Category Archives: Construction

Lessons Learned: Give Me an Aspirin — Change Work is a Headache

 A Primer on the difficulties a Contractor Faces When Dealing With Change Work (published in the Magazine for the University of Florida’s School of Building Construction) Click Here to View Article A. The Traditional Setting 1. The Relationship In this setting, there is no contract between the general contractor and architect but rather only contracts Read More…

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Implied Warranty of Fitness and Merchantability: Maronda Homes v. Lakeview Reserve

See the full article on CSK’s Florida Construction Law Update The Florida Supreme Court recently issued an opinion in the Maronda Homes case[1] and broadened the common law implied warranty of fitness and merchantability, also known as an implied warranty of habitability. Maronda Homes dealt with whether a developer’s common law implied warranty of fitness and merchantability extends Read More…

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Appellate Rights for Arbitration Litigants

As those in the industry are aware, the standard AIA documents – as well many of the other form contracts in construction – include arbitration provisions, the result of which is that many construction matters are litigated in arbitration fora. While arbitration is theoretically not as expensive a means of dispute resolution as the court Read More…

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Preserving Coverage Defenses – The Latest Word

For an insurer, numerous obligations are triggered upon notification of the existence of a claim.  One of these is when a coverage defense can be asserted.  The United States Court of Appeals for the Eleventh Circuit recently clarified that in order to raise valid coverage defenses and steer clear of preventable pitfalls, insurers must be Read More…

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Subpoenas in Arbitration: Not as Easy as One Would Think

Numerous construction contracts and subcontracts include provisions requiring the parties to arbitrate their disputes, either in lieu of litigation or as a condition precedent to trial.  Arbitration is a preferred means of alternative dispute resolution as it minimizes the time and expense of litigation and, in some cases, a jury trial.  One example of costs Read More…

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Bid Shopping Still in Vogue, Ask the Subcontractor

            The crude reality for most construction subcontractors is that after expending much time, effort and resources in preparing the lowest bid for a general contractor that is, itself, bidding a construction project, the general contractor will take the lowest subcontractor bid and go bid shopping after it is awarded the contract. A subcontractor’s conditional Read More…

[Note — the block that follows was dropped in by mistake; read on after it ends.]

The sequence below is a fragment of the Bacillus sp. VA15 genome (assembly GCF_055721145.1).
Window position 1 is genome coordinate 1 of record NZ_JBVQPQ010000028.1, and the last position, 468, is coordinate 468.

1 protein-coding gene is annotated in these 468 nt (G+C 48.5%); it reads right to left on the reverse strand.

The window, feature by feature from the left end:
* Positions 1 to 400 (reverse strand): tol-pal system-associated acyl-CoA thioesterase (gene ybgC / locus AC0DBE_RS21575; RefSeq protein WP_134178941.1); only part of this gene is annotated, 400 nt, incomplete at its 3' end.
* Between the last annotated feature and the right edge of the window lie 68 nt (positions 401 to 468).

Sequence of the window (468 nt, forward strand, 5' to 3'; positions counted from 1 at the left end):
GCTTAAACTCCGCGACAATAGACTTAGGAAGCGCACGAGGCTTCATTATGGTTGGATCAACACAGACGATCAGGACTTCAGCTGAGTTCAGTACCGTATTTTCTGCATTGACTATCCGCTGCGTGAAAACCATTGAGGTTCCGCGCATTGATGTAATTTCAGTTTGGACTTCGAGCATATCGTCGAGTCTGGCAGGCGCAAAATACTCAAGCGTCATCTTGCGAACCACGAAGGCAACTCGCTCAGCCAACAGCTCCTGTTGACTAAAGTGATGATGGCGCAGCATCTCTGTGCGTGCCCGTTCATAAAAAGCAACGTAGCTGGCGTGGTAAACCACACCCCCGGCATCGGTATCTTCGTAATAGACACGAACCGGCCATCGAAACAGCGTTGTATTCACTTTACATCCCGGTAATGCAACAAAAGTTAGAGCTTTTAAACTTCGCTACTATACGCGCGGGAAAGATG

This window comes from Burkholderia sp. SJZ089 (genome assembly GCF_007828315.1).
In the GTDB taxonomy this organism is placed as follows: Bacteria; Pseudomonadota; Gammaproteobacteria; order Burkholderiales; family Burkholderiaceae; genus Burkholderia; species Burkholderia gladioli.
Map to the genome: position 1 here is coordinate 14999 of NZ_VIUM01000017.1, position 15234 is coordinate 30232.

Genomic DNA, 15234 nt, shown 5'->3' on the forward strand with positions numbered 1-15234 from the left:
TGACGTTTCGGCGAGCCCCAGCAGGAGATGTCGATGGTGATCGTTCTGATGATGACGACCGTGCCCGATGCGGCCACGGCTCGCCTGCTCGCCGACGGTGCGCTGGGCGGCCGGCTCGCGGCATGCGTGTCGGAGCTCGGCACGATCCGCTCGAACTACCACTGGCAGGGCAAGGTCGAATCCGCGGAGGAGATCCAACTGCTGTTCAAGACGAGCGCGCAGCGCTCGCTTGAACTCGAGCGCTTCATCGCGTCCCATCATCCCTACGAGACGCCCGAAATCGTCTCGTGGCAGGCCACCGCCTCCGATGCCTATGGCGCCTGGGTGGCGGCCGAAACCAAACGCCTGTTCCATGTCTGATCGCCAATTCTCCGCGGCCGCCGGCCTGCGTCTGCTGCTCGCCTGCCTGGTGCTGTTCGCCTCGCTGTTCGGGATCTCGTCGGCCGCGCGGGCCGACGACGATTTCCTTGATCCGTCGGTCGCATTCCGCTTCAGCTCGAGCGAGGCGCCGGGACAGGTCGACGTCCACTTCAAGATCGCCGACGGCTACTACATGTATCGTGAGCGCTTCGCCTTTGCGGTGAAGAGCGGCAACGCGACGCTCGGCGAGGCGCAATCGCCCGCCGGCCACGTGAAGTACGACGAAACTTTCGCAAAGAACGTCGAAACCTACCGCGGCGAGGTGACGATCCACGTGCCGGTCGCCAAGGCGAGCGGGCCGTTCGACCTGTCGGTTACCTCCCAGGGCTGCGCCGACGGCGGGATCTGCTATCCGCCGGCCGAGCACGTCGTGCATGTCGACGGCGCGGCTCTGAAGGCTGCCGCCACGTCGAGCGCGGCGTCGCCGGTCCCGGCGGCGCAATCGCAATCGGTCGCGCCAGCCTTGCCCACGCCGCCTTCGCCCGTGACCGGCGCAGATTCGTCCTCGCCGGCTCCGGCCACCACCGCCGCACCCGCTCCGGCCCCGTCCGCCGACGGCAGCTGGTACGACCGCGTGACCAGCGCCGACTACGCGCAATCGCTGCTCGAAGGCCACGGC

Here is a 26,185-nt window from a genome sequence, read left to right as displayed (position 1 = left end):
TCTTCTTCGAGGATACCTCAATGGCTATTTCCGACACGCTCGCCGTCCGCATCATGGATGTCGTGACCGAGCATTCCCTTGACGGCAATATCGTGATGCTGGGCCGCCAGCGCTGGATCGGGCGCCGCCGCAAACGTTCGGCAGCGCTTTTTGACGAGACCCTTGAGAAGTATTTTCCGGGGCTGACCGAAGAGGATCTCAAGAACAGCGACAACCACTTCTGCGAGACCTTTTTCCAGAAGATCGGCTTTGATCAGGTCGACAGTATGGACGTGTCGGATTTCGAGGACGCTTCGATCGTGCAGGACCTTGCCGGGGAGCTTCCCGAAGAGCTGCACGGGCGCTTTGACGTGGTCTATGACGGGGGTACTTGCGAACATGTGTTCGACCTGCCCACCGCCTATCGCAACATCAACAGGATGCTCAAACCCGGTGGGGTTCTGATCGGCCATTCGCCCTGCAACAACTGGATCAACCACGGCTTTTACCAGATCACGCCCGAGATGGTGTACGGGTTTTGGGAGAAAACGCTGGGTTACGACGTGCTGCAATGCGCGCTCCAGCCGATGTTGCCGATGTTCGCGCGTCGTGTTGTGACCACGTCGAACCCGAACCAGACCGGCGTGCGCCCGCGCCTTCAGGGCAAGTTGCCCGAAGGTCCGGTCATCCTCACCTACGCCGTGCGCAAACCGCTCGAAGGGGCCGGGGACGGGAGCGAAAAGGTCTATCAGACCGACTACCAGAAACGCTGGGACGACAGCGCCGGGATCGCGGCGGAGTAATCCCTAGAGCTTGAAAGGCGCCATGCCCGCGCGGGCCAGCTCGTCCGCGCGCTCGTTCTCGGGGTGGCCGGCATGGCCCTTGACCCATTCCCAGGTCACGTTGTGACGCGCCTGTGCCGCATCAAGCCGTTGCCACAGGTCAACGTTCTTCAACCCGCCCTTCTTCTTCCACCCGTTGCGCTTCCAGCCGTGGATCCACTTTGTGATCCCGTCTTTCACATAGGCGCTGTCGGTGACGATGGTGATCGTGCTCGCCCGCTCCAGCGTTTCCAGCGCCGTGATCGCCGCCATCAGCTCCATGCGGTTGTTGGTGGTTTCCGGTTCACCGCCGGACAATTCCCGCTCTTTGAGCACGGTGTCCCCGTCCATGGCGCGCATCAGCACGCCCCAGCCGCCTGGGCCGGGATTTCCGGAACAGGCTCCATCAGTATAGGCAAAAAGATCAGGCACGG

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Is the Futility Doctrine Futile?

The construction industry is not only riddled with a web of technical rules, regulations, and contractual scenarios, the lawyers in this industry often rely on such technicalities to prevail in litigation on behalf of their clients – occasionally contrary to what appears just and fair.  However, from time to time, the courts step up and Read More…

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Is the Futility Doctrine Futile?

The construction industry is not only riddled with a web of technical rules, regulations, and contractual scenarios, the lawyers in this industry often rely on such technicalities to prevail in litigation on behalf of their clients – occasionally contrary to what appears just and fair.  However, from time to time, the courts step up and Read More…

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S.O.L on Claims Against Subcontractors for Latent Defects

The case of Joel and Marcia Hochberg v. Thomas Carter Painting, Inc., 36 Fla.L. Weekly D1200f, addresses the point of time at which the statute of limitations begins to run in latent defects cases.  In 2000, homeowners, Joel and Marcia Hochberg, hired a general contractor to construct a new home for them, and the general contractor Read More…

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When It’s Necessary to Present Expert Testimony of Industry Standard to Establish the Standard of Care in Negligence Actions: The Case of the Roofer

The United States Court of Appeals for the Eleventh Circuit recently issued an opinion which has, in essence, confirmed the steps necessary in establishing a negligence action against a roofer in Florida.  While the standard of care necessary to prove whether a roof was negligent is a seemingly simple, everyday legal concept, proving it up Read More…

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